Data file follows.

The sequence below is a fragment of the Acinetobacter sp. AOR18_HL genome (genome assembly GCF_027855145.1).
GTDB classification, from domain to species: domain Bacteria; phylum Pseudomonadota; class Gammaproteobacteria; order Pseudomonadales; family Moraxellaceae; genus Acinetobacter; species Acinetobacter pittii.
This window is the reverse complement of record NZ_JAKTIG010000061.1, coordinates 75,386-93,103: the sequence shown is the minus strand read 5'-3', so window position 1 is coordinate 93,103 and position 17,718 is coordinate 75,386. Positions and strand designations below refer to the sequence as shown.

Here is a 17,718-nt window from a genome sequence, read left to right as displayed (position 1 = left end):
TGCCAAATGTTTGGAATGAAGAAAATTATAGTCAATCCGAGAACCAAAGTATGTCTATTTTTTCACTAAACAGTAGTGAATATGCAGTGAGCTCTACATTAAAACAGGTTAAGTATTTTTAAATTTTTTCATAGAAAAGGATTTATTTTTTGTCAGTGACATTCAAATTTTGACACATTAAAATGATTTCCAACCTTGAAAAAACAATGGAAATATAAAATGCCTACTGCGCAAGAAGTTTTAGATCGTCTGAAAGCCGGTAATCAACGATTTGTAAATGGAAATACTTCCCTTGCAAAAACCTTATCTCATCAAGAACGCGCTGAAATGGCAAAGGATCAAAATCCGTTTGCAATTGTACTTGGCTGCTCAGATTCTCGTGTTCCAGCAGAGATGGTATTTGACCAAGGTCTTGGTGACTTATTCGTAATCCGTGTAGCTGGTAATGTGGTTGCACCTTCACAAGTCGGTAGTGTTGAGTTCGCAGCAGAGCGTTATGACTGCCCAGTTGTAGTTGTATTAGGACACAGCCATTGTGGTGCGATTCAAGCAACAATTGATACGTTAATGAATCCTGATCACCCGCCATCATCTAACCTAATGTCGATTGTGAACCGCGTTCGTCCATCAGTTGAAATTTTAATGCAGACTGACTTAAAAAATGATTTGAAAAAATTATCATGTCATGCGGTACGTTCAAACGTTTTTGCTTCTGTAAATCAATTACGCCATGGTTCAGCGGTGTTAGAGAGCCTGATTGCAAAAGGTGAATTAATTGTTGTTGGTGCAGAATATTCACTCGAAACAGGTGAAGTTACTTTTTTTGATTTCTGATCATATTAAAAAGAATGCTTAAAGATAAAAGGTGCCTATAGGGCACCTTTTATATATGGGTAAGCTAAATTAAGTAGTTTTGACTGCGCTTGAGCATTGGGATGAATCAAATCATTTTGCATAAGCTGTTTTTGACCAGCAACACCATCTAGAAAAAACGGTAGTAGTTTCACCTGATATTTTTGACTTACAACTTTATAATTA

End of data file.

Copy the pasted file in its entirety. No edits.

The sequence below is a fragment of the Acinetobacter sp. AOR18_HL genome (genome assembly GCF_027855145.1).
GTDB classification, from domain to species: domain Bacteria; phylum Pseudomonadota; class Gammaproteobacteria; order Pseudomonadales; family Moraxellaceae; genus Acinetobacter; species Acinetobacter pittii.
This window is the reverse complement of record NZ_JAKTIG010000061.1, coordinates 75,386-93,103: the sequence shown is the minus strand read 5'-3', so window position 1 is coordinate 93,103 and position 17,718 is coordinate 75,386. Positions and strand designations below refer to the sequence as shown.

Here is a 17,718-nt window from a genome sequence, read left to right as displayed (position 1 = left end):
TGCCAAATGTTTGGAATGAAGAAAATTATAGTCAATCCGAGAACCAAAGTATGTCTATTTTTTCACTAAACAGTAGTGAATATGCAGTGAGCTCTACATTAAAACAGGTTAAGTATTTTTAAATTTTTTCATAGAAAAGGATTTATTTTTTGTCAGTGACATTCAAATTTTGACACATTAAAATGATTTCCAACCTTGAAAAAACAATGGAAATATAAAATGCCTACTGCGCAAGAAGTTTTAGATCGTCTGAAAGCCGGTAATCAACGATTTGTAAATGGAAATACTTCCCTTGCAAAAACCTTATCTCATCAAGAACGCGCTGAAATGGCAAAGGATCAAAATCCGTTTGCAATTGTACTTGGCTGCTCAGATTCTCGTGTTCCAGCAGAGATGGTATTTGACCAAGGTCTTGGTGACTTATTCGTAATCCGTGTAGCTGGTAATGTGGTTGCACCTTCACAAGTCGGTAGTGTTGAGTTCGCAGCAGAGCGTTATGACTGCCCAGTTGTAGTTGTATTAGGACACAGCCATTGTGGTGCGATTCAAGCAACAATTGATACGTTAATGAATCCTGATCACCCGCCATCATCTAACCTAATGTCGATTGTGAACCGCGTTCGTCCATCAGTTGAAATTTTAATGCAGACTGACTTAAAAAATGATTTGAAAAAATTATCATGTCATGCGGTACGTTCAAACGTTTTTGCTTCTGTAAATCAATTACGCCATGGTTCAGCGGTGTTAGAGAGCCTGATTGCAAAAGGTGAATTAATTGTTGTTGGTGCAGAATATTCACTCGAAACAGGTGAAGTTACTTTTTTTGATTTCTGATCATATTAAAAAGAATGCTTAAAGATAAAAGGTGCCTATAGGGCACCTTTTATATATGGGTAAGCTAAATTAAGTAGTTTTGACTGCGCTTGAGCATTGGGATGAATCAAATCATTTTGCATAAGCTGTTTTTGACCAGCAACACCATCTAGAAAAAACGGTAGTAGTTTCACCTGATATTTTTGACTTACAACTTTATAATTA